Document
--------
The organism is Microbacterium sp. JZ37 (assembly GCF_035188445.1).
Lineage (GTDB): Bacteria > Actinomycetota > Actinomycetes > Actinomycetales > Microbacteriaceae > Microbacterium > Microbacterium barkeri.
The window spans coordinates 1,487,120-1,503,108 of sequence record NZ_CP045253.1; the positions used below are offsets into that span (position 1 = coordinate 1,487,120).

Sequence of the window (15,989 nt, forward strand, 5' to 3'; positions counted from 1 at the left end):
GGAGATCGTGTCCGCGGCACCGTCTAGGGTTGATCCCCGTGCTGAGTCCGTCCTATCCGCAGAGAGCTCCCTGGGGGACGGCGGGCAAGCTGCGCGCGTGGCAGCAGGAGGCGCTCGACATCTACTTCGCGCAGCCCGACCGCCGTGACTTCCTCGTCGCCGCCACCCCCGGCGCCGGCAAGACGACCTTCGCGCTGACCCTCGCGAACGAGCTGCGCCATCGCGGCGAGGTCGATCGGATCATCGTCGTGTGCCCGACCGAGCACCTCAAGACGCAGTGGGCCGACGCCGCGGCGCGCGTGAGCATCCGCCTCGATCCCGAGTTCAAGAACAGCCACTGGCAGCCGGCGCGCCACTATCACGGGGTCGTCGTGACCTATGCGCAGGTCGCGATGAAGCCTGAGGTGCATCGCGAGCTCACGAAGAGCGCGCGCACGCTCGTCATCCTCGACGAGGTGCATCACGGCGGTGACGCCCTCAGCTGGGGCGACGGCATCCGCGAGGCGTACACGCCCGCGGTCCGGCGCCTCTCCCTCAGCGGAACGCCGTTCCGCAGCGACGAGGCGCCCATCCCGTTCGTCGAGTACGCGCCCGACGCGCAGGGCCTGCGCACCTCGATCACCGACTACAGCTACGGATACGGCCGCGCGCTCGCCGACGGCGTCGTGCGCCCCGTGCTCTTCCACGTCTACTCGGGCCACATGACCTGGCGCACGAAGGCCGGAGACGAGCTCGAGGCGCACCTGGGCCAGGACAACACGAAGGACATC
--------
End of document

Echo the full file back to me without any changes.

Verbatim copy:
The organism is Microbacterium sp. JZ37 (assembly GCF_035188445.1).
Lineage (GTDB): Bacteria > Actinomycetota > Actinomycetes > Actinomycetales > Microbacteriaceae > Microbacterium > Microbacterium barkeri.
The window spans coordinates 1,487,120-1,503,108 of sequence record NZ_CP045253.1; the positions used below are offsets into that span (position 1 = coordinate 1,487,120).

Sequence of the window (15,989 nt, forward strand, 5' to 3'; positions counted from 1 at the left end):
GGAGATCGTGTCCGCGGCACCGTCTAGGGTTGATCCCCGTGCTGAGTCCGTCCTATCCGCAGAGAGCTCCCTGGGGGACGGCGGGCAAGCTGCGCGCGTGGCAGCAGGAGGCGCTCGACATCTACTTCGCGCAGCCCGACCGCCGTGACTTCCTCGTCGCCGCCACCCCCGGCGCCGGCAAGACGACCTTCGCGCTGACCCTCGCGAACGAGCTGCGCCATCGCGGCGAGGTCGATCGGATCATCGTCGTGTGCCCGACCGAGCACCTCAAGACGCAGTGGGCCGACGCCGCGGCGCGCGTGAGCATCCGCCTCGATCCCGAGTTCAAGAACAGCCACTGGCAGCCGGCGCGCCACTATCACGGGGTCGTCGTGACCTATGCGCAGGTCGCGATGAAGCCTGAGGTGCATCGCGAGCTCACGAAGAGCGCGCGCACGCTCGTCATCCTCGACGAGGTGCATCACGGCGGTGACGCCCTCAGCTGGGGCGACGGCATCCGCGAGGCGTACACGCCCGCGGTCCGGCGCCTCTCCCTCAGCGGAACGCCGTTCCGCAGCGACGAGGCGCCCATCCCGTTCGTCGAGTACGCGCCCGACGCGCAGGGCCTGCGCACCTCGATCACCGACTACAGCTACGGATACGGCCGCGCGCTCGCCGACGGCGTCGTGCGCCCCGTGCTCTTCCACGTCTACTCGGGCCACATGACCTGGCGCACGAAGGCCGGAGACGAGCTCGAGGCGCACCTGGGCCAGGACAACACGAAGGACATC